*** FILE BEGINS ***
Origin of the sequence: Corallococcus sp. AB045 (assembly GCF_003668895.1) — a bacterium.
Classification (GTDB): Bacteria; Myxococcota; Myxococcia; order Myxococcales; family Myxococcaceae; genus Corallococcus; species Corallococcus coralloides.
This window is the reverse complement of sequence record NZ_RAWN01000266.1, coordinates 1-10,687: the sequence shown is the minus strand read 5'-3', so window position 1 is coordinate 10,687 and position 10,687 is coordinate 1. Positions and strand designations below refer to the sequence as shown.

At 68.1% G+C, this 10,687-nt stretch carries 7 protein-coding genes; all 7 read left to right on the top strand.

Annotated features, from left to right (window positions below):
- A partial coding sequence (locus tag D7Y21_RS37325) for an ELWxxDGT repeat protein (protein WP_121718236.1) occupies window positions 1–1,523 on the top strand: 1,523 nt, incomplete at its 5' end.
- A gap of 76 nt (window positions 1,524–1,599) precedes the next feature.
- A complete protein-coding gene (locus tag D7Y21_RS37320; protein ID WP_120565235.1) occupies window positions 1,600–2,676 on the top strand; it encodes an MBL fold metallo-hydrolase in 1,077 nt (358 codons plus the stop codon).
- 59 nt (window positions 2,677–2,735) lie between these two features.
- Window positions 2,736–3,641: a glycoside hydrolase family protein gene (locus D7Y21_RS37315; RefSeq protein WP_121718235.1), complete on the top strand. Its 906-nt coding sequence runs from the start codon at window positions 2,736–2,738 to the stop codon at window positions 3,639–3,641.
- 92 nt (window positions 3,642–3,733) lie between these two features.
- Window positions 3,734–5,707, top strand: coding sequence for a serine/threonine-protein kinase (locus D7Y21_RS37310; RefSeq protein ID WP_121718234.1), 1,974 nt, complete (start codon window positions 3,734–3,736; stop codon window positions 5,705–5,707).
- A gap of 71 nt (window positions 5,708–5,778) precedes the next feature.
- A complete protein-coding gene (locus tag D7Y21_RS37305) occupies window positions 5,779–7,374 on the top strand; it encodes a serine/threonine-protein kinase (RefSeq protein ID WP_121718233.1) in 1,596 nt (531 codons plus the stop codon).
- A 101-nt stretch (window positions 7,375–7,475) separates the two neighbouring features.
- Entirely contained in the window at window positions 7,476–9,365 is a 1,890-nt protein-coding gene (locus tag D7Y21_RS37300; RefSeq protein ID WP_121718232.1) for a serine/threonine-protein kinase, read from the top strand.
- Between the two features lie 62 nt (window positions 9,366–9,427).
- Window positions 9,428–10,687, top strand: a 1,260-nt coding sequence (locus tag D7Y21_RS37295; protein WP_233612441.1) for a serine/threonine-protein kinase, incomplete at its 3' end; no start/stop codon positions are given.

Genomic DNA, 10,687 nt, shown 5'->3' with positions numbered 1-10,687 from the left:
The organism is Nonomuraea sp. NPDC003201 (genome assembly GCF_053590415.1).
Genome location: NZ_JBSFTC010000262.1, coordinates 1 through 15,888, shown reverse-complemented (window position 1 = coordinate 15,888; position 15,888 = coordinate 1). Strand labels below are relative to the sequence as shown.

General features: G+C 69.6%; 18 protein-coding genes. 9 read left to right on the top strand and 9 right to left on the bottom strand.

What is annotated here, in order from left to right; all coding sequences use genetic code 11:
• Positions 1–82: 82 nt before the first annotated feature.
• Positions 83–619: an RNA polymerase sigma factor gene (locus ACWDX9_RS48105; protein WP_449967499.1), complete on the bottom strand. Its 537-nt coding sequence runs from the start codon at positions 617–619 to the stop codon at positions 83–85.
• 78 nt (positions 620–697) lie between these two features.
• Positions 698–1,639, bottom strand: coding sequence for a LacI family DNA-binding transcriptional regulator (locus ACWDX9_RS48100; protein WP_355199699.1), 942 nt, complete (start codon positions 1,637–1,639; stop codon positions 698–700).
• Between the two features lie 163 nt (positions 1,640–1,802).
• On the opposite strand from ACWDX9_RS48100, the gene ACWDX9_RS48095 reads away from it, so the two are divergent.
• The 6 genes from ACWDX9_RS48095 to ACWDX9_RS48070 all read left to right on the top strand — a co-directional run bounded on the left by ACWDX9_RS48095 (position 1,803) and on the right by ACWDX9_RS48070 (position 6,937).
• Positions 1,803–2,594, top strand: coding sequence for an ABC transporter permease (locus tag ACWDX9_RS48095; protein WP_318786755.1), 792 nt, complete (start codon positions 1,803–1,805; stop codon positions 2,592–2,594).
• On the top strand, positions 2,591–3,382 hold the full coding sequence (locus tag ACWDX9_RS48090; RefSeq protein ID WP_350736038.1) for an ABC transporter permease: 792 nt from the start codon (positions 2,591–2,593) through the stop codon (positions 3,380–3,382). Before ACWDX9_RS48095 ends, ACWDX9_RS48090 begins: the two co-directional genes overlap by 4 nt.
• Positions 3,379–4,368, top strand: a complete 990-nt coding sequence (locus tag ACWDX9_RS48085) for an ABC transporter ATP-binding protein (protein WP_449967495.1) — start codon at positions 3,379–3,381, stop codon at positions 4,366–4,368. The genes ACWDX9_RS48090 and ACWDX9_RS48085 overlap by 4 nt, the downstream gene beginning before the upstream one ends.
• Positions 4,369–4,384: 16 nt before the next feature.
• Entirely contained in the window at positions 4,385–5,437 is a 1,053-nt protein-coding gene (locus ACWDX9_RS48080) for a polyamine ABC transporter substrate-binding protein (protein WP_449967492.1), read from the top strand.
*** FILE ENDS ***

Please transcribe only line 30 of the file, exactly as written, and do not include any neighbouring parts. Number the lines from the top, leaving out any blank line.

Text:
• The 6 genes from ACWDX9_RS48095 to ACWDX9_RS48070 all read left to right on the top strand — a co-directional run bounded on the left by ACWDX9_RS48095 (position 1,803) and on the right by ACWDX9_RS48070 (position 6,937).